Where do Seashells come from?

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Where do seashells come from?

Seashells are the external skeletons of a class of marine animals called Mollusks. Where people have our skeletons on the inside of our bodies, mollusks have theirs on the outside of theirs. This way they help protect the creatures from predators, strong currents and storms, help camouflage the animal, and do many other things. Seashells are primarily made of calcium, a hard mineral, as our own bones are.

"Marine" means having to do with the ocean -- in this case it means the animals live in seawater, in one of the world's the oceans.

When a mollusk dies, its shell is left behind, just as land animals leave their skeletons behind. Sometimes the shell is taken and used as a home by other sea creatures, such as hermit crabs. When a hermit crab outgrows the shell it has borrowed, it abandons it and finds a larger one to use.

Mollusks are divided into many types, but the two major ones are bivalves and univalves. These names are derived from Latin words, where "Bi" means "two" -- which we see in words like "bicycles" (two wheels) and "bipeds" (animals that walk on two legs). "Uni" means "one" -- for example the word "unicycle" which means it has just one wheel.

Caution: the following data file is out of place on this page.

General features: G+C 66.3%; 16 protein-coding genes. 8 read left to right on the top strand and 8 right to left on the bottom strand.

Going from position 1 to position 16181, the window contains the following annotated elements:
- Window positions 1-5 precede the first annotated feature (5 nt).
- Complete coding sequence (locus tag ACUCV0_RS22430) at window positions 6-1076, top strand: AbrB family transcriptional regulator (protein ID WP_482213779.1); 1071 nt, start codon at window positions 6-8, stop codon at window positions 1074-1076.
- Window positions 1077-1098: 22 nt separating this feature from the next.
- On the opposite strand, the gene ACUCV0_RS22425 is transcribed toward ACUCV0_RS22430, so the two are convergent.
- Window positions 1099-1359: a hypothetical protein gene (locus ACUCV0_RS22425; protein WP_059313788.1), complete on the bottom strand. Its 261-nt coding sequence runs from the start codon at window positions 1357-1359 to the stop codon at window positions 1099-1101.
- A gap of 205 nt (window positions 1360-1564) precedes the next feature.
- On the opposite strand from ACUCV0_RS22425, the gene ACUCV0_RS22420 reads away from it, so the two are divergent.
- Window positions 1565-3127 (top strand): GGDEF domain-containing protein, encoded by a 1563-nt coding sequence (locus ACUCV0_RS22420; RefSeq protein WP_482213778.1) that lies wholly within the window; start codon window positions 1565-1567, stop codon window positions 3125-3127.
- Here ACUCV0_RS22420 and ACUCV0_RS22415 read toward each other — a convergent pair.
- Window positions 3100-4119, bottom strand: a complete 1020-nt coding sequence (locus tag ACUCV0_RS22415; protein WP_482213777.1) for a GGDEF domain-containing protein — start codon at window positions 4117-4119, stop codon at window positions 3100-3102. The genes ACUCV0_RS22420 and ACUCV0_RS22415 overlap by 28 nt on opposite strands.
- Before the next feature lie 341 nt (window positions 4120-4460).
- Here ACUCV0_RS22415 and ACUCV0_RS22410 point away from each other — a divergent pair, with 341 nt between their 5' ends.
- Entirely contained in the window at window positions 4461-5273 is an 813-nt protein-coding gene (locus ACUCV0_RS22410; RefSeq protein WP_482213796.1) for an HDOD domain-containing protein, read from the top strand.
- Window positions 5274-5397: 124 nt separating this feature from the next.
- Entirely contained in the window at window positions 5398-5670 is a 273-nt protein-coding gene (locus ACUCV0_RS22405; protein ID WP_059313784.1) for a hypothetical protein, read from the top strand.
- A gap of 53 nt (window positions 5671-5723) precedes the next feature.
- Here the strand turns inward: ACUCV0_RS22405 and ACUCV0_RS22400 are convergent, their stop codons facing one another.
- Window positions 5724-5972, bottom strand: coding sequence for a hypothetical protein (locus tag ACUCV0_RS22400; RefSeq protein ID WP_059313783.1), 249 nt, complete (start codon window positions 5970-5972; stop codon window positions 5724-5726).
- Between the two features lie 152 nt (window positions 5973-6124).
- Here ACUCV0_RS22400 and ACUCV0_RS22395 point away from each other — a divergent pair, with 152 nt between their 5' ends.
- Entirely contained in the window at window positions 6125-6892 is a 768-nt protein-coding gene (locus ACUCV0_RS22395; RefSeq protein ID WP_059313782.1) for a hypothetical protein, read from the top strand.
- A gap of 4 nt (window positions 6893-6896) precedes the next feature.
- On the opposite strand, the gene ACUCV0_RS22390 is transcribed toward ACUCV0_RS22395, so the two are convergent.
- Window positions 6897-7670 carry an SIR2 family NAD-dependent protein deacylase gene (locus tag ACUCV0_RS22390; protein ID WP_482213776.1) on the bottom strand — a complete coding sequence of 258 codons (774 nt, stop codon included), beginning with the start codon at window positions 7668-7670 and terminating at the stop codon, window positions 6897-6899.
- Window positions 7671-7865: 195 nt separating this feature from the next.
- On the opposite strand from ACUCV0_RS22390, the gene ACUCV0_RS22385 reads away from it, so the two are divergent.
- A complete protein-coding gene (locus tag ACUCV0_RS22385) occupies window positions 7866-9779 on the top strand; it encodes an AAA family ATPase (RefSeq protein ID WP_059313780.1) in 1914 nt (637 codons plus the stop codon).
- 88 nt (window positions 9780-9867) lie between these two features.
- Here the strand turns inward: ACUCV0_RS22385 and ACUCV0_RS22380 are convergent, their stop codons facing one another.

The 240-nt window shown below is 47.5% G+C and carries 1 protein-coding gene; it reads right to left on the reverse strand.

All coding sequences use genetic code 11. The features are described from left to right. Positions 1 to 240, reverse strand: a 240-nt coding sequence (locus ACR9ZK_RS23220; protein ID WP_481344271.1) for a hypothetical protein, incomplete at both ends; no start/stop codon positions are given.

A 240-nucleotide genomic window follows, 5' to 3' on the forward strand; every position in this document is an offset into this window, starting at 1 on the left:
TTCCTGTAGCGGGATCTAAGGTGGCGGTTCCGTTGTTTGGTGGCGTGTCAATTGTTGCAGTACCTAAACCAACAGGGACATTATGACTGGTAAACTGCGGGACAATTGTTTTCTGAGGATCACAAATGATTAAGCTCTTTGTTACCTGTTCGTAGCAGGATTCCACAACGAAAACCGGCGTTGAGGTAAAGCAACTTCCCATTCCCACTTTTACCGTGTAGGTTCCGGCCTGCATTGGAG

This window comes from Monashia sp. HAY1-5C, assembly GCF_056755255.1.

So bivalves are mollusks that have two shell halves that form a whole shell. Examples would be clams and oysters. Most mollusks are bivalves.

Univalves just have a one-piece shell, usually a spiral-type shell, often looking something like a larger, stronger and more elaborate snail's shell. Examples of univalves would be conch, whelks, nautilus and similar shells.

After the animal that created the seashell dies, the shell often washes up onto the shore, or remains in the tide pool where the creature lived.  Sometimes other creatures such as small hermit crabs then take the empty shell and use it as their home.

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